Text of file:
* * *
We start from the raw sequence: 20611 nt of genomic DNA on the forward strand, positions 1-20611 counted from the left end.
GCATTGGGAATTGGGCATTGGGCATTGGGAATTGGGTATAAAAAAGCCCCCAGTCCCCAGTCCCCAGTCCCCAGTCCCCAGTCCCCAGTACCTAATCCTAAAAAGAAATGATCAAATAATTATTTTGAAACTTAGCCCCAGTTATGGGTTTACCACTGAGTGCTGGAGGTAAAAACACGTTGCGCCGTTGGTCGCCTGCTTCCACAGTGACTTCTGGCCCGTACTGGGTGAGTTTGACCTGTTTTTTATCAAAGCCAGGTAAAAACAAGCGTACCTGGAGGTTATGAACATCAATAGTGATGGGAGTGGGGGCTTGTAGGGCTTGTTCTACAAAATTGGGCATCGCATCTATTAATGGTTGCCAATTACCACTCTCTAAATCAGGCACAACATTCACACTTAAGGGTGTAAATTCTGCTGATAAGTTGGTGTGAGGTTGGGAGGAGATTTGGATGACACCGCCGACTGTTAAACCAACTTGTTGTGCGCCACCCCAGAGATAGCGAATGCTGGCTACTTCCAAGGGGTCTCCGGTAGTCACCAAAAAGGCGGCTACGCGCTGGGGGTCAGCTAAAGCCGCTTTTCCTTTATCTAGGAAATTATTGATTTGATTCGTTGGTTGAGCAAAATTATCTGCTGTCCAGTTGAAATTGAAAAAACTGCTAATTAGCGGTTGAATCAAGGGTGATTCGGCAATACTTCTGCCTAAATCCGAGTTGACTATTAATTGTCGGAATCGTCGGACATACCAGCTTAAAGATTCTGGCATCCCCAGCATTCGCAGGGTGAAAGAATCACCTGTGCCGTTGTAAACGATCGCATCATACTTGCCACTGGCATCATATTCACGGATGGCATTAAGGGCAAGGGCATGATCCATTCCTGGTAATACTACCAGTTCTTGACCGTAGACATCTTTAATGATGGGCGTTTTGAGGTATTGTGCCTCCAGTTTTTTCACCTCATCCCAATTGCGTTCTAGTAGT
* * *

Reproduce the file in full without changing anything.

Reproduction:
We start from the raw sequence: 20611 nt of genomic DNA on the forward strand, positions 1-20611 counted from the left end.
GCATTGGGAATTGGGCATTGGGCATTGGGAATTGGGTATAAAAAAGCCCCCAGTCCCCAGTCCCCAGTCCCCAGTCCCCAGTCCCCAGTACCTAATCCTAAAAAGAAATGATCAAATAATTATTTTGAAACTTAGCCCCAGTTATGGGTTTACCACTGAGTGCTGGAGGTAAAAACACGTTGCGCCGTTGGTCGCCTGCTTCCACAGTGACTTCTGGCCCGTACTGGGTGAGTTTGACCTGTTTTTTATCAAAGCCAGGTAAAAACAAGCGTACCTGGAGGTTATGAACATCAATAGTGATGGGAGTGGGGGCTTGTAGGGCTTGTTCTACAAAATTGGGCATCGCATCTATTAATGGTTGCCAATTACCACTCTCTAAATCAGGCACAACATTCACACTTAAGGGTGTAAATTCTGCTGATAAGTTGGTGTGAGGTTGGGAGGAGATTTGGATGACACCGCCGACTGTTAAACCAACTTGTTGTGCGCCACCCCAGAGATAGCGAATGCTGGCTACTTCCAAGGGGTCTCCGGTAGTCACCAAAAAGGCGGCTACGCGCTGGGGGTCAGCTAAAGCCGCTTTTCCTTTATCTAGGAAATTATTGATTTGATTCGTTGGTTGAGCAAAATTATCTGCTGTCCAGTTGAAATTGAAAAAACTGCTAATTAGCGGTTGAATCAAGGGTGATTCGGCAATACTTCTGCCTAAATCCGAGTTGACTATTAATTGTCGGAATCGTCGGACATACCAGCTTAAAGATTCTGGCATCCCCAGCATTCGCAGGGTGAAAGAATCACCTGTGCCGTTGTAAACGATCGCATCATACTTGCCACTGGCATCATATTCACGGATGGCATTAAGGGCAAGGGCATGATCCATTCCTGGTAATACTACCAGTTCTTGACCGTAGACATCTTTAATGATGGGCGTTTTGAGGTATTGTGCCTCCAGTTTTTTCACCTCATCCCAATTGCGTTCTAGTAGT